Yesterday was the official launch of my 4th book published by Pearson, Putting the Public Back in Public Relations, co-authored by Brian Solis. This is the first time that I worked on a year-long writing project with Brian, who is not only a pleasure to work with but he enriched the process and made this a wonderful and thought-provoking experience for me (Thank you, Brian). Every page of this book illustrates our passion for public relations, social media and technology, and how PR 2.0 is reshaping a well established, century-old industry.
In the past, keeping in mind my first book was published in 2001, it was much more time consuming to track the coverage of prior book launches and measure the benefits of the relationships I developed with audiences, even in terms of sales. Even then, we were able to see the Web analytics, for instance, web visits, page views and time spent on the site, but still relied on the IT department to deliver those stats to us. However, today, we are directly involved in the conversations and also can manage the measurement portion, as there are so many more tools and resources that allow us to review the results of our efforts within seconds. There is nothing more gratifying than hearing the direct feedback from your network and seeing how social media communications create excitement and dynamic conversations in Web communities. Through social media, you can ignite passion in others; passion that leads to action.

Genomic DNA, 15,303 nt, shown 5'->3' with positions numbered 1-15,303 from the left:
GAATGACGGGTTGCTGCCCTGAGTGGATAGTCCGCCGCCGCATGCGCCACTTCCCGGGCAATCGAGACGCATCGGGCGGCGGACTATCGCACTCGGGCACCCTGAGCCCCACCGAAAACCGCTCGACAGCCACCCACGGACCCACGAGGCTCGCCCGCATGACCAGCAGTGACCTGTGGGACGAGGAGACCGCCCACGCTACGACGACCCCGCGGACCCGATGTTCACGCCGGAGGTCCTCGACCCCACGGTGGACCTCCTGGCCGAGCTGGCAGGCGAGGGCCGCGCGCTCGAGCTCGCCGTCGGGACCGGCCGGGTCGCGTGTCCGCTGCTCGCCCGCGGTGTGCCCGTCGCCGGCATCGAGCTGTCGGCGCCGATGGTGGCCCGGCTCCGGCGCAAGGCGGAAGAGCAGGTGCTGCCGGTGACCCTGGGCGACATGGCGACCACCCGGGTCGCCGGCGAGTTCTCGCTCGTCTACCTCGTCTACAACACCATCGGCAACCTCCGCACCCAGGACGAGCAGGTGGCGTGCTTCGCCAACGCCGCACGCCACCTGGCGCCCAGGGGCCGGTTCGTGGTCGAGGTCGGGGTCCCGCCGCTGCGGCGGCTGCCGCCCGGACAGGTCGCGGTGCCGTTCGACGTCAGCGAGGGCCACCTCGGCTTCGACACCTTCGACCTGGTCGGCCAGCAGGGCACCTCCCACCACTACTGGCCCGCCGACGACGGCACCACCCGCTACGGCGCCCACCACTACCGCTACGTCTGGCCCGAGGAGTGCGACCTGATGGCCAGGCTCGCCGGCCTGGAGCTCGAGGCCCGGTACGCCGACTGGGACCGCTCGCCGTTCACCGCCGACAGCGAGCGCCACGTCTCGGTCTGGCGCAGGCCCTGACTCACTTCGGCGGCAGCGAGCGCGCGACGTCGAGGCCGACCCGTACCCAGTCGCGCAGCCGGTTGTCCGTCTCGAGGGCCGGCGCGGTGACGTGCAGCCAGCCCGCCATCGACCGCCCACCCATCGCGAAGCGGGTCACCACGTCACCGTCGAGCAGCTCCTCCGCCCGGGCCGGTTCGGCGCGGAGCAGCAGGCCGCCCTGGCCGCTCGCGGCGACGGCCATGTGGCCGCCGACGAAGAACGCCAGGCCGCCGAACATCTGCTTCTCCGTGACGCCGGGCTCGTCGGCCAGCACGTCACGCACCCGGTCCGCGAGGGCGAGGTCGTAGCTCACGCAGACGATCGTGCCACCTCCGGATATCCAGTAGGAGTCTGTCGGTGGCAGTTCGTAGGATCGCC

For the official launch of Putting the Public Back in Public Relations, we posted our SMR on PitchEngine, distributed a traditional news release, created blog posts, sent out social network updates, participated in a blogtalkradio interview, shot video clips, etc. As a result, we saw the conversation grow and increase between yesterday and today. In 24 hours, here are a few ways that we measured our efforts. The views on the SMR were close to 200 at the time this article was published. There were comments on the SMR, numerous comments on Brian’s blog as a result of his Putting the Public Back in Public Relations post and we also noted many of tweets and retweets about the book (via tweet replies and search.twitter.com). On the PFS website, there was a notable increase of 800% website traffic as compared to the average number of page visits in the month of March. And, best of all our ranking in terms of PR books went from #5 to #3 in our category (also increasing the book sales cycle) on Amazon.com.
I want to thank everyone for their good wishes, feedback and participation. We hope you enjoy the book and keep the conversation going!